Returning to the hop-forward beers, I opted next for a taste of O'Hara's Double IPA. Reactions to this one appear to have been mixed, from what I'd been reading on Beoir, with many people suggesting that it was a little unbalanced and hopped to death. I can only say that I wholeheartedly disagree. While it truly is a hop bomb, with tropical fruit, citrus peel and even pine notes dominating, there's a gorgeous honey undertone that provides just enough balance to keep your palate intact. There's plenty to savour here, especially if you like your hops. I forgot to ask the brewer if this was to be bottled, but hopefully it will. I'll definitely be looking to try this again.

Heading upstairs to find out what the mystery keg of Sierra Nevada was, I discovered a row of apparently experimental casks from Sharps. Nothing caught my eye, so I went for the Sierra Nevada Tumbler on keg. I'd had it from the bottle before, but this is a completely different beer. A light grainy sweetness on the aroma belies a grassy, woody undertone in the taste, all of which is blown to smithereens by the very strong, almost peppery, copper-tasting hops. This was so potent that it made it very difficult pick out anything beyond the bitterness, even having an adverse effect on my next beer...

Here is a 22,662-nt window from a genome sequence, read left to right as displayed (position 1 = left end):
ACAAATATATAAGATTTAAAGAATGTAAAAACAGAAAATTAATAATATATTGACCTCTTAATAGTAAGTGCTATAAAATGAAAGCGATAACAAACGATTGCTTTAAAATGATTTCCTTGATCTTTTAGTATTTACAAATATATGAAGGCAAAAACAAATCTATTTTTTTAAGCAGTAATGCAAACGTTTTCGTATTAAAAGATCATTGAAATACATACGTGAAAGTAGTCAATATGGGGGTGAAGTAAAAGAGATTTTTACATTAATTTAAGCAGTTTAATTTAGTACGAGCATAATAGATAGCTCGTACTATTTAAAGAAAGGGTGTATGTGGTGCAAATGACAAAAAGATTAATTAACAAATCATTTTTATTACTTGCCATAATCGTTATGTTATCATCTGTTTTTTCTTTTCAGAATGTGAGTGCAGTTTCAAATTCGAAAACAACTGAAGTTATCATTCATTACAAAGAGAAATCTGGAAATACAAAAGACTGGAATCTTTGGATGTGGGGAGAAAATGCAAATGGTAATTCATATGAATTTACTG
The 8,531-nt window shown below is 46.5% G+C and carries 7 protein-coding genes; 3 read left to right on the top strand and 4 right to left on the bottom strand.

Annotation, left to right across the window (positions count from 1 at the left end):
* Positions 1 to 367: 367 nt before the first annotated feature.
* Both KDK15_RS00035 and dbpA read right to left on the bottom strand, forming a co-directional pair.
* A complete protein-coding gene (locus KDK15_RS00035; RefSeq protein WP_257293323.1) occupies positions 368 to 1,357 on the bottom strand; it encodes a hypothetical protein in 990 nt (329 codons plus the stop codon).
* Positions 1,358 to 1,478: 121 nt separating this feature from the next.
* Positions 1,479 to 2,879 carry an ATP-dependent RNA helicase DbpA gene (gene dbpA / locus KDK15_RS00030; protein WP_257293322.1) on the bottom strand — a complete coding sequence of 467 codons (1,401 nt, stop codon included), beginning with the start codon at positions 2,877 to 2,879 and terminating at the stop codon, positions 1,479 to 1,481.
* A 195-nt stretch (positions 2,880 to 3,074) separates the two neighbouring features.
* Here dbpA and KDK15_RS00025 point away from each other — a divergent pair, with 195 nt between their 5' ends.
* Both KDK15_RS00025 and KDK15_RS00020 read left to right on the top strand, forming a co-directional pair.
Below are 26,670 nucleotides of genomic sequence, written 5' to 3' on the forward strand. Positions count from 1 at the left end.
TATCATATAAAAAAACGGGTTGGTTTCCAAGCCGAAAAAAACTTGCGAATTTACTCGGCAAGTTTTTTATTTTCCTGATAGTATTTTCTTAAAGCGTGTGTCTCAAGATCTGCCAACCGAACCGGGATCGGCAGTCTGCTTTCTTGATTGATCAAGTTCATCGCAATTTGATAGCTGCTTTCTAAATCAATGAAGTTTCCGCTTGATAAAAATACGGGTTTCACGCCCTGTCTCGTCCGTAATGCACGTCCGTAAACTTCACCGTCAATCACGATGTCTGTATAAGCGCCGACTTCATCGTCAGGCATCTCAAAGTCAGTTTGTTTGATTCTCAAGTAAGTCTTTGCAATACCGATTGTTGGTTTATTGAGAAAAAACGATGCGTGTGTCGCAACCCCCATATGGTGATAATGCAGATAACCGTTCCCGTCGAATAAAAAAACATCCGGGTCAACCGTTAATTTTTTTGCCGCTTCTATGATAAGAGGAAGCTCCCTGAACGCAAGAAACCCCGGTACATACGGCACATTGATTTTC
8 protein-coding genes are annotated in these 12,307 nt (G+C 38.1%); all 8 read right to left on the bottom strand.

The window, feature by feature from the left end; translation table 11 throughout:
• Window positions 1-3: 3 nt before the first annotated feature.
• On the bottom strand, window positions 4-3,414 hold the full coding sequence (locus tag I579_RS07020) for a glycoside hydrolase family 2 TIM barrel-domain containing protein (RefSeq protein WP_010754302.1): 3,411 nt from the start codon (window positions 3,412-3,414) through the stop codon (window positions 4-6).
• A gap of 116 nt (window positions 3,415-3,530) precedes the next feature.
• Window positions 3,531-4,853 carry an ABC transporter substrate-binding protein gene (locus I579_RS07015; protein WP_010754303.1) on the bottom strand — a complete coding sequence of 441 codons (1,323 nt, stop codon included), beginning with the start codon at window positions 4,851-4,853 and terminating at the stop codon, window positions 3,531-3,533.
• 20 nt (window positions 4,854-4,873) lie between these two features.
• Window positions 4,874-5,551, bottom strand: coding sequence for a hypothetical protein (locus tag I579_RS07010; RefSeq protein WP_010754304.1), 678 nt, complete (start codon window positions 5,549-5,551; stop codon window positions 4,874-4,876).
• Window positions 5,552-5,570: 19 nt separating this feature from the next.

...which was White Gypsy's Mustang. I only went for a taste of this, seeing as it's extra alcohol points meant more money and less coherence, but it was actually a pretty good beer. Tropical fruit abound in this one, and there's a nice hop character, but ultimately, my tongue was still recalling the metallic hops of yesterbeer, making it difficult to enjoy. For what it's worth, it tasted like a more hop forward (and more American) version of Metalman's lovely Pale Ale.

Which brings us to Metalman. There were four iterations of their Chameleon on tap, as well as the Pale Ale, Alternator, and two versions of Windjammer. Tough decision, but I had to go for the Windjammer on cask, considering how great it was on keg last year. Anything hoppy on cask comes alive, and this was no exception. The strong, bitter, tropical fruit character you'd recognise from previous years is still there, while the whole thing is kept grounded by a slightly sweet, biscuit malt backbone. Very nice, I hope I can get this as regularly as I could last year. 

Stonwell Cider